However, a series of accidents lead to the scheme ultimately failing. The supervisor is murdered by his wife and the Soviet bribe money turns out to be counterfeit; attracting the attention of the U.S. Department of the Treasury. Meanwhile in Europe, the head of SMERSH, General Gaspanov, orders Sin to meet with him during a separate Soviet scheme at the Nürburgring in West Germany. James Bond is there to protect a British racing driver, but oversees the meeting and begins an impromptu investigation. At the same time, an agent of the U.S. Treasury, Jeopardy Lane, has followed the money trail to Sin and both attend a post-race party held at Sin's opulent castle residence, the Schloss Bronsart. While the party is lavish, the upper floors reflect Sin's psychological state: in a severe state of disrepair, with priceless portraits vandalized - their eyes burnt-out holes. There, 007 discovers photographs of the replica rocket and the launch site at Wallops Island, Virginia. Jeopardy inadvertently triggers a silent alarm and the pair narrowly escape. Sin punishes his head of security by forcing him to select a random method of execution from his deck of lethal Hanafuda (flower cards).
Sin returns to the U.S. in preparation for the rocket launch and has his men make an assassination attempt on 007, who has also traveled to the States in pursuit of answers. Bond teams up with Jeopardy and the pair investigate a Blue Diamond construction depot in New York State. Sin recognizes Lane on the CCTV system and has the pair imprisoned. Dining with his helpless prisoners, he recounts his life story and explains his scheme. Concluding, he tries to force 007 to select the means of his execution from the deck of Hanafuda, but is frustrated when the spy picks one of the three blank cards by sleight of hand. Sin chooses a death for him - to be buried alive - and, after overseeing the funeral, heads to the Coney Island train depot. Bond escapes and eventually boards the train as Sin and his men make the unobstructed journey on the Sixth Avenue line from Coney Island to 34th Street. 007 disables the bomb and, after a firefight, derails the train using makeshift grenades composed of C4 and blast caps. Knocked unconscious, he awakes to find Sin - who has lost all semblance of sanity - kicking him to death. As the Korean raises his firearm to finish him off, Bond whips a metal chain around his leg and tosses the other end onto the live electric rail - electrocuting Sin to death.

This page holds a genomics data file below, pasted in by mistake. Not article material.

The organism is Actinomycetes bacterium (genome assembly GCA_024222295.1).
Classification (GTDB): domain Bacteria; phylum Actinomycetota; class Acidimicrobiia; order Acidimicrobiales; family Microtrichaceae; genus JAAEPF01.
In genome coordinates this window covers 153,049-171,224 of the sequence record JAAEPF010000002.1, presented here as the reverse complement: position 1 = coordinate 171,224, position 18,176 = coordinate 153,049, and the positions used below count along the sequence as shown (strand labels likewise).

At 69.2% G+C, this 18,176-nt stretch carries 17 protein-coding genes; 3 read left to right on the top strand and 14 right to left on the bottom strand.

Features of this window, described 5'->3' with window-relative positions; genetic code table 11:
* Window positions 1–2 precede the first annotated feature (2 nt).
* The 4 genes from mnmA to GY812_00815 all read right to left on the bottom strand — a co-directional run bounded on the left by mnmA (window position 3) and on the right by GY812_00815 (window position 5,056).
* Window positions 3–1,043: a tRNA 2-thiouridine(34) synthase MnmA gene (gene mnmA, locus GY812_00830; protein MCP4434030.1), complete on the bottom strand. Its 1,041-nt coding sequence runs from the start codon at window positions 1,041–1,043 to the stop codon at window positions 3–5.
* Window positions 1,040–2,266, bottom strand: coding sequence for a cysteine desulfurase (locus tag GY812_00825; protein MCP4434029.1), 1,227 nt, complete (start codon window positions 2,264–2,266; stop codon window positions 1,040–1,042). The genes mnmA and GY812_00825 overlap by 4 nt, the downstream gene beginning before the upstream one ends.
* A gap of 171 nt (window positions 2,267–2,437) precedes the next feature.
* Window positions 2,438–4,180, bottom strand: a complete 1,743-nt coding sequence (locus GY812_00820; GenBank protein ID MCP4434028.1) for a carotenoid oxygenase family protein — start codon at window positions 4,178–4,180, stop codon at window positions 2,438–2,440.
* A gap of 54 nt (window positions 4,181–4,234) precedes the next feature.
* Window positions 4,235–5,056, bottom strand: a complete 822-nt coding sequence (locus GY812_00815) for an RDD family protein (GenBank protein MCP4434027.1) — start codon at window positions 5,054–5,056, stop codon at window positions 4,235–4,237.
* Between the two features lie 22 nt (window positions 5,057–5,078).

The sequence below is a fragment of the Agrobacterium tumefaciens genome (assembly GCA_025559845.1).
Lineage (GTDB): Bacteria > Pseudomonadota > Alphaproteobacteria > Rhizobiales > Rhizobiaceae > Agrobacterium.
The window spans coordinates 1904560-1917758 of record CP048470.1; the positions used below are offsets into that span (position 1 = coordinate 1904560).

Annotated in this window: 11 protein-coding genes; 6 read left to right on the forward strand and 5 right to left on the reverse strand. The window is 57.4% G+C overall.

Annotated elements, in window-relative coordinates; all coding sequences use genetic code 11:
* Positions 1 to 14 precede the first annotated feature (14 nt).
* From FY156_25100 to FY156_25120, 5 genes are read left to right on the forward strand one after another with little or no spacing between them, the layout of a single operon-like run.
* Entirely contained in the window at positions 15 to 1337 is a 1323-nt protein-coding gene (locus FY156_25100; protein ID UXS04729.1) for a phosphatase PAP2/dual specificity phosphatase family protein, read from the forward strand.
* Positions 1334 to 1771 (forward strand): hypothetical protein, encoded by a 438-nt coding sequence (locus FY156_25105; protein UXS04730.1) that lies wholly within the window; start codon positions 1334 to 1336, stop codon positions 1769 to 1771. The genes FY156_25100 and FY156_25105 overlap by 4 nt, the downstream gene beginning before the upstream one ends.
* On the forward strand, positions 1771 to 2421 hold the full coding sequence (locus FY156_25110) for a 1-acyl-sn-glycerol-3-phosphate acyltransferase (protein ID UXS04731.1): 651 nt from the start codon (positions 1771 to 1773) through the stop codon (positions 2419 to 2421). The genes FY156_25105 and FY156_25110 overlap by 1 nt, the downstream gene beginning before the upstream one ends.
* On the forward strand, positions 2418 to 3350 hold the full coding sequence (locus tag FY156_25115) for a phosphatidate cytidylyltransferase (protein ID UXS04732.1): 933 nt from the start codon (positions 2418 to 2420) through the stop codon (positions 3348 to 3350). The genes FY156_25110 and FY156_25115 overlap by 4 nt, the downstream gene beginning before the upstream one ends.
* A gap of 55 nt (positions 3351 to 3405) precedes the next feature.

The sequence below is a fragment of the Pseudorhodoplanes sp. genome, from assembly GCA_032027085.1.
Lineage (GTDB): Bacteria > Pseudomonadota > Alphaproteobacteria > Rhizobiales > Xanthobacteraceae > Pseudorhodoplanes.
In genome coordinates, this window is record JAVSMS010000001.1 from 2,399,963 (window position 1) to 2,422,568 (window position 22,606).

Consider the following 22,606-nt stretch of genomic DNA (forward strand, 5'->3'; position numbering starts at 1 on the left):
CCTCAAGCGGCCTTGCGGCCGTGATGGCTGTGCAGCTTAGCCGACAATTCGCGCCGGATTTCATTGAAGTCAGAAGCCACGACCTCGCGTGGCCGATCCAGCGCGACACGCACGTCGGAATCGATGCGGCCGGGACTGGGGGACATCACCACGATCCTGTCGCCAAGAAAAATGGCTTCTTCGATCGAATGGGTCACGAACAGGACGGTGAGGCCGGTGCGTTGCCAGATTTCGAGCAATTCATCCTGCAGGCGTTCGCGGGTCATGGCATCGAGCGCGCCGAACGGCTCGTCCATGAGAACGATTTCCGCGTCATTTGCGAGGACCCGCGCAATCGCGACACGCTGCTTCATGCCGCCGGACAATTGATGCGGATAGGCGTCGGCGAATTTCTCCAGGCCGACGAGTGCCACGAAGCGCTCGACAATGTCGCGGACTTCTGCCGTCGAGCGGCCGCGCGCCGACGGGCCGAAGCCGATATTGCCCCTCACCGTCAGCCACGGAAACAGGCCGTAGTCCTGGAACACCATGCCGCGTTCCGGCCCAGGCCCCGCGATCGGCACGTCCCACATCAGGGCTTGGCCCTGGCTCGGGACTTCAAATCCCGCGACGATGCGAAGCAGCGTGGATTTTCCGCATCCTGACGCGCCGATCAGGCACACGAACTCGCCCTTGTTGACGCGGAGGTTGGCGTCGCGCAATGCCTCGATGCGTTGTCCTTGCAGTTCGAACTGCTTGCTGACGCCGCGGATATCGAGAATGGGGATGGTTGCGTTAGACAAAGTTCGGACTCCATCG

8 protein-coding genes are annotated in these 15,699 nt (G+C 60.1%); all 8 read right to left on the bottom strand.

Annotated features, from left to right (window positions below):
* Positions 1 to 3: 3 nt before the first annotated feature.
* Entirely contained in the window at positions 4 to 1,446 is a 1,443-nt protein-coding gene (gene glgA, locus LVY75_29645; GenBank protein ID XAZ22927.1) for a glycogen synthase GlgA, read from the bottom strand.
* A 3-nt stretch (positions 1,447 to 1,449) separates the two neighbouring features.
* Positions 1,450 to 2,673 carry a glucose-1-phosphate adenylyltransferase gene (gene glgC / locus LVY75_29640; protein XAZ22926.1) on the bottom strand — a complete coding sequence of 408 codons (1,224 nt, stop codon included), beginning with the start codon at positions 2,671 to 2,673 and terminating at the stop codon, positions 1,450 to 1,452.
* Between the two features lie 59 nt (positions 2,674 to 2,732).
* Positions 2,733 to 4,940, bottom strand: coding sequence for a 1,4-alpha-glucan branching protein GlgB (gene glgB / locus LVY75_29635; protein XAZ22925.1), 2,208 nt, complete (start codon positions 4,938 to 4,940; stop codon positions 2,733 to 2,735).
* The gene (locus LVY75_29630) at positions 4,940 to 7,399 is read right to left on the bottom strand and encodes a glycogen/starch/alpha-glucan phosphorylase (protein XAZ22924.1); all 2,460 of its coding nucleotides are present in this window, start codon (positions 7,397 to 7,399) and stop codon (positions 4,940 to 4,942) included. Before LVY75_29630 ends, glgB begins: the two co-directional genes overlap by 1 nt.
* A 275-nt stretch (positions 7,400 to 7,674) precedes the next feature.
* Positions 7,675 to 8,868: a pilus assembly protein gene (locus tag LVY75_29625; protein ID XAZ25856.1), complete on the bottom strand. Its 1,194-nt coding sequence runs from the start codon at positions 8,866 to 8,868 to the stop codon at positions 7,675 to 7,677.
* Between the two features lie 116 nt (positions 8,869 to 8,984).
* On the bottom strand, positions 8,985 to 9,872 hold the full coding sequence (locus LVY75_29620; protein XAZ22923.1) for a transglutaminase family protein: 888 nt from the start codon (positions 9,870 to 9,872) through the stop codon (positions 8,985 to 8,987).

- ↑ 1.0 1.1 Horowitz, Anthony (2015). "Chapter 15: Follow the Money", Trigger Mortis (in English). Hachette UK, p.185. ISBN 9781409159155. “[this counterfeit note is] at least seven years old ... Back in 1950 they made a few changes to the design.”
- ↑ Horowitz, Anthony (2015). "Chapter 18: ... any Card", Trigger Mortis (in English). Hachette UK, p.231. ISBN 9781409159155.
- ↑ Horowitz, Anthony (2015). "Chapter 17: No Gun Ri", Trigger Mortis (in English). Hachette UK, p.211-. ISBN 9781409159155.
- ↑ Horowitz, Anthony (2015). "Chapter 18: ... any Card", Trigger Mortis (in English). Hachette UK, p.227. ISBN 9781409159155.
- ↑ Horowitz, Anthony (2015). "Chapter 22: Tunnel Vision", Trigger Mortis (in English). Hachette UK, pp.268-269. ISBN 9781409159155.